“With their brilliant new album… Sleater-Kinney’s defiantly feminist brand of punk remains vital as ever, 25 years after they began making music”– The Saturday Paper
“Sleater-Kinney haven’t shed a gram of quality since their ’95 debut. LP9 is another bullseye on their dartboard, juggling riotous bouts of fretboard abuse with opulent theatrics.” – Australian Guitar
“As usual, Sleater-Kinney are making (and breaking) their own road rules.”– The Music, 4 stars
“Sleater-Kinney may be almost three decades into their career, but this record is all the proof you need to see that they’re still as vital as ever.” – STACK
Sleater-Kinney release their eagerly awaited 10th album, The Center Won’t Hold, via Milk! Records / Remote Control. Produced by the Grammy Award-winning St. Vincent, the record is their first since 2015’s No Cities to Love.
One of the most influential female bands of the last two decades, Sleater-Kinney continue to evolve and push boundaries. Critics agree; they just graced the cover of The New York Times “Arts & Leisure,”who declared they are “one of rock’s most enduring and respected acts” – read the story here. The FADER said The Center Won’t Hold is “one of the most furious, dynamic records of their career,”and Entertainment Weekly raved, “While their feminist punk ethos and electric, nervy tension are still well intact, Center pushes Sleater-Kinney into all sorts of new sonic territory…The album also features some of the most fragile, expansive songwriting of the band’s career.”
On release day, the band also shared a new music video for the track ‘Love‘ – watch it here. Sleater-Kinney enlisted fans to submit photos with friends, collaborators and mentors, inclusive of duos, trios and groups. The band also asked fans to submit photos that “celebrate your body as a means of resistance”as well as photos that simply “celebrate your body, in whatever that means to you.”
Earlier this week, Sleater-Kinney also shared an intimate and stripped-back performance clip for the track, ‘Broken,’ watch it here.
Grammy.com stated, “For all the changes, The Center Won’t Hold is still very much a Sleater-Kinney record—bold and feminist and unrelenting. It ends with a gut-punch, the piano ballad ‘Broken,’ where Tucker sings, ‘Me, me too / My body cried out,’ inspired in part by the #MeToo movement and the testimony of Christine Blasey Ford. It’s a bleak way to leave listeners, but it’s an important one.”
The Center Won’t Hold bursts with noise, raw tender feeling, pain and epic production. Marked by dualities and contradictions, it is both a political and personal record from founding members Carrie Brownstein (guitars/vocals) and Corin Tucker (guitars/vocals). Celebrated feminist icons, Sleater-Kinney have changed the landscape of rock and roll, and continue to challenge themselves and break all the rules.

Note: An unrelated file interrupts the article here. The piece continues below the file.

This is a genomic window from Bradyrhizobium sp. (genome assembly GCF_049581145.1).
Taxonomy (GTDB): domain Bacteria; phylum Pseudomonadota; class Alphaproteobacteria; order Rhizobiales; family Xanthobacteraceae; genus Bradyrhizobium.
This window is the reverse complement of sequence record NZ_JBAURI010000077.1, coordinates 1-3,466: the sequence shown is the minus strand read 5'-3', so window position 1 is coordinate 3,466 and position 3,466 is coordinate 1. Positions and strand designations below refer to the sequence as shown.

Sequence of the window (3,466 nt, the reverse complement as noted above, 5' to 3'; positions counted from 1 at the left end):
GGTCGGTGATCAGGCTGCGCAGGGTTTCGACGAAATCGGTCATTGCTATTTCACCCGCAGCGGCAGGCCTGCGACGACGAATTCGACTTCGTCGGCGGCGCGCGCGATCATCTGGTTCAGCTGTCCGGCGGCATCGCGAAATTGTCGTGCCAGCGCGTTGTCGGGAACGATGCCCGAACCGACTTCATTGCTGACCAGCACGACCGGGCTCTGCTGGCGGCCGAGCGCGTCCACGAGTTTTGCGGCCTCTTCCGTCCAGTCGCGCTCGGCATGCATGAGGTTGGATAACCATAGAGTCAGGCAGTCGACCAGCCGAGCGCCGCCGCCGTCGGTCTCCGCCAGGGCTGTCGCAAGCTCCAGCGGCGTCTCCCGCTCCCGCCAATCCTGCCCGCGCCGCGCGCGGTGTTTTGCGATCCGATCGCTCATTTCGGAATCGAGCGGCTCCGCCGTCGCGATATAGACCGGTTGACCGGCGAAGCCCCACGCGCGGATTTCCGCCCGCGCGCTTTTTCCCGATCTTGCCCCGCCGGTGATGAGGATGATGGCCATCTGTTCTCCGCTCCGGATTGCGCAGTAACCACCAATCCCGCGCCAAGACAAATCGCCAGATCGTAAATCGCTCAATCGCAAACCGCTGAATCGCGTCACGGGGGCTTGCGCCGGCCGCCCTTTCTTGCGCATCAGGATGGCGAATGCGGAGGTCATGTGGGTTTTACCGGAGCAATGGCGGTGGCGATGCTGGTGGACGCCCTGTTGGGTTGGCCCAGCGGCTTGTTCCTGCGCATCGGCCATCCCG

Corin explains the album process, “I think that, just to be super pragmatic about it, we usually have written together in the same room, writing songs on guitar. But that wasn’t practical because Carrie was working in LA and I was in Portland and my family is here. So we decided to start writing songs, each of us coming up with a demo on our computers, which we’d never done before.” She adds, “It was almost like being high and working on these songs, it was exactly the antidote to the feeling. It was like this manic energy of empowerment and being held in the world. Being able to bring love as this kind of antidote to everything we were going through was really clarifying.”
Carrie comments, “we’re always aware of the sense, as women who are not in our 30’s anymore, that there’s this idea that sonically you’re supposed to contract after a while, and make things that are more appeasing or quieter. I think we’ve always fought against that. It’s also just not in our nature. The alchemy of this band is just not something that coheres around subtlety or quietness. I think on this record, it’s our tenth record, and we are conscious of the fact that there’s not a lot of precedent for continuing to make music as you age. Particularly for an all-female band. There are not a lot of contemporaries who have made this many records. We don’t want to go quietly into the night. You want to lay down tracks for the people behind you, so it could feel like this journey does not end at a certain age.”